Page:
Protecting the vulnerable through governance
SPONSORED: Community institutions play an important role in protecting vulnerable people and this is how they can improve their work
The community has been confronted recently by examples of harm to vulnerable people arising from the conduct of some of Australia’s largest institutions.
These stories have exposed cultural failings, inadequate governance standards, and a lack of accountability for preventing and responding to misconduct. They also represent a departure from community expectations about the responsibility of institutions to keep vulnerable people safe from harm.
Any institution operating in the community has a chance of engaging with vulnerable people and the role of governance in protecting these people from harm is critical.
Harms against the person
Institutions may be involved in many forms of harm, but none are more unconscionable than the sexual abuse of a child.
In December last year, the Royal Commission into Institutional Reponses to Child Sexual Abuse handed down its final report, bringing five years of inquiry to a close.
Its report revealed that too often governance structures have failed to protect children from harm. In its many case studies, a pattern emerged of failures in reporting and record-keeping, risk management and a lack of understating of the impact of incidents on victims and their families.
Through its recommendations, the report underscored the importance of leadership, governance and culture in protecting children from harm.
The core message of the report for directors is that child safe organisations can only be created as a result of deliberate and strategic action at the board level. All boards that work with children should pause to reflect on whether their organisation provides a safe physical and online environment for children.
While much can be done by way of systems and controls, nothing has as powerful an influence over the safety of vulnerable people as a positive and strong culture that prioritises their wellbeing.
A culture of safety
One way to focus on protecting vulnerable people from harm is through placing a strong emphasis on the importance of safety in organisational culture.
This approach is well-established in industries such as mining, construction and manufacturing where high-risk operations are part-and-parcel of doing business. In these industries, safety is generally a standing board agenda item and is often strongly linked to remuneration.
Workplace health and safety is highly regulated and the consequences of accidents in this space can be devastating. It is no surprise then that safety is embedded in the culture of these sectors and, consequentially, that workplace accidents have been in decline for the past decade.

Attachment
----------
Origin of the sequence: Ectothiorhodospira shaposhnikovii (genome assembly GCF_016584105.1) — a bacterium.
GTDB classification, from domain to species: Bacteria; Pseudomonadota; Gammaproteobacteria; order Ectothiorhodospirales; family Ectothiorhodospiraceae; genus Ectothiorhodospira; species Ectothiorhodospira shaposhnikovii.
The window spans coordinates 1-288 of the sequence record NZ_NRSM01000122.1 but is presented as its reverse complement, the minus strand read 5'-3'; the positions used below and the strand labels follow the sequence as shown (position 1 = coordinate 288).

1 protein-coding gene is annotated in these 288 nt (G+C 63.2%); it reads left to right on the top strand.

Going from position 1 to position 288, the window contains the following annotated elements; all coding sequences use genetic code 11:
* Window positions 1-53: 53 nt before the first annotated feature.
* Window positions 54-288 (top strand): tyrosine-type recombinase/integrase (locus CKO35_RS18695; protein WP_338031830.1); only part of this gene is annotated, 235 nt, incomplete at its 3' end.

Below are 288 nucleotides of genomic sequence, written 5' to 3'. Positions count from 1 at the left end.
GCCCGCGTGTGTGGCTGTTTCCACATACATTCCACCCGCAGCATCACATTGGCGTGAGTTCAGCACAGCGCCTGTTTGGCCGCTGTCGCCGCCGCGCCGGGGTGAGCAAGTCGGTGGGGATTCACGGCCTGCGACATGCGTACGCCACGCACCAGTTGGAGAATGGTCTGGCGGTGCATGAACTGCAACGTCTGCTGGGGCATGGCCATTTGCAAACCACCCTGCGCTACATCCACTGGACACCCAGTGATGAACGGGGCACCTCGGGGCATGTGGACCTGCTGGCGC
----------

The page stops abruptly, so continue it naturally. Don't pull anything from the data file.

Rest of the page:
Developing awareness of safety in sectors that do not operate in such obviously high-risk environments may be more challenging. To position safety as a dominant feature in organisational culture, a more expansive view must be taken. At the heart of this challenge, boards must be prepared to confront the reality that their staff, customers and stakeholders may be vulnerable and accept an appropriate degree of responsibility for their safety.
What boards can do
Boards play an important role in identifying and operating the levers that help instil a culture that prioritises the safety of vulnerable people. In doing this, boards should consider how safety should be embedded in strategy, risk management and performance incentive frameworks.
For most organisations, the levers that influence culture will be dispersed across a range of systems and processes. In seeking to create a culture that provides for the safety of vulnerable people, boards should ask questions such as:
- What types of metrics are used to report on safety (including a focus on lead indicators for safety such as training, staff engagement, near misses, customer complaints and risk reduction);
- How people are incentivised to behave safely (whether safe behaviours are rewarded, including rewarding reports of unsafe activity and enforcing consequences for unsafe practices);
- Whether there is an understanding of vulnerable stakeholders (including whether there is a mechanism for meaningful engagement with such people);
- How accountability for safety is distributed (particularly how recurrences are addressed, or risks mitigated); and
- Whether safety is reflected in the organisation’s values and principles (and how these are given life in the organisation).
In considering these matters, there must be an alignment between company interests and the safety of vulnerable people. Where the two depart, the risk of misconduct and of harm is great.
Where safety and success are intrinsically linked, a culture of safety can emerge for the benefit of all.
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